Horror fans and Stephen King devotees all know the 1998 thriller Apt Pupil, based on King’s novella from his collection of novellas, Different Seasons. But do they know that, more than a decade earlier, in 1987, an adaption of the book almost came to fruition across the pond? Indeed, as The Lost Media Wiki reports, in the late 1980s, British director Alan Bridges attempted (and never completed) a rendition of the horror author’s classic.
An Apt Pupil Movie Was In Production Long Before The 1998 Version
Both the 90’s flick and eponymous novella relate the deeply disturbing tale of a high school student, Todd Bowen, who discovers his neighbor, an elderly man, is a Nazi war criminal named Kurt Dussander. In every version of Apt Pupil, Todd blackmails his neighbor, a mass murderer, into describing his crimes, which the teenager relishes hearing. Soon, Todd spirals down a path of psychological torment and murder. The narrative—watched or read—embodies a chilling exploitation of the nature of evil, whether in the past or the present.
The Budget Was Depleted Before Filming Wrapped
Alan Bridges’s initial attempt to produce a film, earning him first place in the race to adapt the fiction work to cinema, ended unsatisfactorily. The project began with a robust budget of fourteen million dollars until the film’s funds evaporated, with only three-quarters (forty minutes) of the task finished. This uncompleted and unseen version of Apt Pupil, which had hemorrhaged nine million dollars, starred child actor, Ricky Schroder, as Todd and British actor Nicol Williamson as Dussander.
The Film Suffered From Major Controversies
Ultimately, Bridges was forced to abandon the film.
And the abandoned project’s journey was not without attending controversies. Namely, a lawsuit stemming from an incident involving nudity, allegedly surrounding the shooting of a shower scene. The lawsuit, however, was ultimately declared meritless. The film also allegedly featured an excess of content related to the Holocaust and Nazism.
Scholars Caroline Picart and David Frank Alsop noted indirect associations with homophobia in the uncompleted Apt Pupil. They argued that the film conflated the malevolence of the Third Reich with insidious portrayals of homosexuality, forging an offensive narrative intertwining the two.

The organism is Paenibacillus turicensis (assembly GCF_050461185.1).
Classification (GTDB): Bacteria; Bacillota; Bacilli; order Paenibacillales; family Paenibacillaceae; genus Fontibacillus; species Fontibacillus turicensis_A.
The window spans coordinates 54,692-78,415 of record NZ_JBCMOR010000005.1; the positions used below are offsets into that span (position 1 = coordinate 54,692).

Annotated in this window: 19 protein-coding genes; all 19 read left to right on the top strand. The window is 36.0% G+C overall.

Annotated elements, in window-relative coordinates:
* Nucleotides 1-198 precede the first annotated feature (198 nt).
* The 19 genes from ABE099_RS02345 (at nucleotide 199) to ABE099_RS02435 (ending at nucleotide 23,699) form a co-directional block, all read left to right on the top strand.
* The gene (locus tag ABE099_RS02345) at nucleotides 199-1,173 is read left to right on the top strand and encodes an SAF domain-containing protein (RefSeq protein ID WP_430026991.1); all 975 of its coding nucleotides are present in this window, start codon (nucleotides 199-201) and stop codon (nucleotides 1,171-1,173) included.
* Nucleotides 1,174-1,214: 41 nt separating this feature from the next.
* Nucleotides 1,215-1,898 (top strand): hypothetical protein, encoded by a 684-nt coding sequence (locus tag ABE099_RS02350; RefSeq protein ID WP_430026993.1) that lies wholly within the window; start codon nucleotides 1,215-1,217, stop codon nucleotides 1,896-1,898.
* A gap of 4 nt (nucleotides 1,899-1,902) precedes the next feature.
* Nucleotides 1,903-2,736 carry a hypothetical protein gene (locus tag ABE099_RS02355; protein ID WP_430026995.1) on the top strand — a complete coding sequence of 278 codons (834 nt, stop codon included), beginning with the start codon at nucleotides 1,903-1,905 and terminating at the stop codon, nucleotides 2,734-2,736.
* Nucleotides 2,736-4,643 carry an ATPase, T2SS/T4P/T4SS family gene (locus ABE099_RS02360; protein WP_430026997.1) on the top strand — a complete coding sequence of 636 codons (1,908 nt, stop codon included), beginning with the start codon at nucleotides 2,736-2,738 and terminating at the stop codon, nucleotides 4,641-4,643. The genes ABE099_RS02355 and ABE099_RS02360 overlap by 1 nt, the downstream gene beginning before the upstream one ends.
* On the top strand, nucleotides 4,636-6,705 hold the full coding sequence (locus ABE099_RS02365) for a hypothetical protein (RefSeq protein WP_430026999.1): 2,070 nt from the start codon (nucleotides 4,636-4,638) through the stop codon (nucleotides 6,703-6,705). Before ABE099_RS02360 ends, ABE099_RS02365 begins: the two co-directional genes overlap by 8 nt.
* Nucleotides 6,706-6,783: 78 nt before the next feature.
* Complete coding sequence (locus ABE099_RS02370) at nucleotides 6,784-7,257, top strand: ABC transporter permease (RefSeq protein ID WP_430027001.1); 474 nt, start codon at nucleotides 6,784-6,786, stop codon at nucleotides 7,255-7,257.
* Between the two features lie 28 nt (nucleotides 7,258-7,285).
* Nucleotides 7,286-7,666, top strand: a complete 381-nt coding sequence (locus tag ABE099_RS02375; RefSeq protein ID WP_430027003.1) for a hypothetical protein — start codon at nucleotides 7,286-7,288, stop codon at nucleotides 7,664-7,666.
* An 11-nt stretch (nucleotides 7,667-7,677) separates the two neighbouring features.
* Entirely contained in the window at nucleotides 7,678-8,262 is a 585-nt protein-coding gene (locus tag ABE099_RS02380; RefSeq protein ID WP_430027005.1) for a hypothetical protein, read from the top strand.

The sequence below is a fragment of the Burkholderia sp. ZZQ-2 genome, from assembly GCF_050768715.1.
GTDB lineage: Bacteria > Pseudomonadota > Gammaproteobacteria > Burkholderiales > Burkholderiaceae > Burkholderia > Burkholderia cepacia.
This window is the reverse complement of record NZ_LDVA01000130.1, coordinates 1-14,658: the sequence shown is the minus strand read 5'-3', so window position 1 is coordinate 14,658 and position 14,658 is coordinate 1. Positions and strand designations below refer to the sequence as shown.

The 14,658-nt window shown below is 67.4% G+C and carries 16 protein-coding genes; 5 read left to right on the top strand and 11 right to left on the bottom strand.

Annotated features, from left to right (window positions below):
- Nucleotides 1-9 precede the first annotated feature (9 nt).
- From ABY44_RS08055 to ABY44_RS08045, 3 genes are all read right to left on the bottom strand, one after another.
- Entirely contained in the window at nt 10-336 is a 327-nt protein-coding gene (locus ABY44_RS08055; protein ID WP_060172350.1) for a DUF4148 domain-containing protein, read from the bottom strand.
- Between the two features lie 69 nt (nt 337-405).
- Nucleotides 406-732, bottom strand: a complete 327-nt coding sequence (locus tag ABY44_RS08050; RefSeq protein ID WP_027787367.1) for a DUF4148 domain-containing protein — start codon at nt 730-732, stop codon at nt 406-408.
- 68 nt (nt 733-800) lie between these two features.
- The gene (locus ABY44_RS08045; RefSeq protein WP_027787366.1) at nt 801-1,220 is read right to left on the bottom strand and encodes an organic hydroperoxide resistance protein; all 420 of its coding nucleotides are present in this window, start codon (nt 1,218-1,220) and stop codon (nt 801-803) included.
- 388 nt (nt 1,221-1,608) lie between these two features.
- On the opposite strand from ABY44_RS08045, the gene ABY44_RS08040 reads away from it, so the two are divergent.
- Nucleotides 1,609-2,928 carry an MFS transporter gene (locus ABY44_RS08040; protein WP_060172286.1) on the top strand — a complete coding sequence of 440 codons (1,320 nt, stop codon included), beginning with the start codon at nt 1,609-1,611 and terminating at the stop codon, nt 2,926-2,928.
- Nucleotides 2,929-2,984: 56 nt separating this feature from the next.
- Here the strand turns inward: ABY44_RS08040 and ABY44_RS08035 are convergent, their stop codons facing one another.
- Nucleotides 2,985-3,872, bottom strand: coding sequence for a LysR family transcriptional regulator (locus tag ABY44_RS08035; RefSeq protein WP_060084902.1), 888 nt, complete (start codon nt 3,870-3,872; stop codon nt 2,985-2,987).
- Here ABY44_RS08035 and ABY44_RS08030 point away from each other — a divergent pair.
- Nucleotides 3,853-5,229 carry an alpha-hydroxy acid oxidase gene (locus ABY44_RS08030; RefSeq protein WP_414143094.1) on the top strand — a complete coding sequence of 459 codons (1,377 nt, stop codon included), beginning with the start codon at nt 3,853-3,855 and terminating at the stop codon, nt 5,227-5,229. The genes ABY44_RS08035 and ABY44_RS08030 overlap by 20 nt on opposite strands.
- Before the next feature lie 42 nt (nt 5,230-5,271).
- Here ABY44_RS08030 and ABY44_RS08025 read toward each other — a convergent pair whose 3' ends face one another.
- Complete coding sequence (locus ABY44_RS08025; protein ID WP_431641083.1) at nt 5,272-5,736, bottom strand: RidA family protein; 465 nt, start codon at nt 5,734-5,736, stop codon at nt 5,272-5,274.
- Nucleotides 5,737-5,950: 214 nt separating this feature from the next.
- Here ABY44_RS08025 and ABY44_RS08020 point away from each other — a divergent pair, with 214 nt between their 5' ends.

Stephen King And The Unfinished Movie
Roiled by budgetary woes and mired in controversy, the original adaptation of King’s work sank into veritable oblivion, leading to neither public screenings nor releases. That being said, whispers of existence blew through conventions throughout the late 80s. But no tangible evidence of the film has since come to light. Indeed, the adaptation’s legacy remains a spectral “what could have been”—with even horror maestro King alluding to the unfinished Apt Pupil’s potential.
Apt Pupil (1998)
And while the novella eventually found its way back to the silver screen in 1998, the 90’s movie is somewhat haunted, at least in the annals of fandom, by the ghost of the 1987 attempted version, an enigmatic relic of a thriller that the world was destined never to see.
In the 1998 release, Sir Ian McKellen played Dussander terrifyingly, while Brad Renfro portrayed the morally ambiguous Todd. Upon release, this Apt Pupil received a mixed critical response but managed to captivate audiences through its haunting performances and, to put it mildly, morally disturbing narrative. The 90s adaptation represented a noteworthy balance of psychological terror and historical resonance.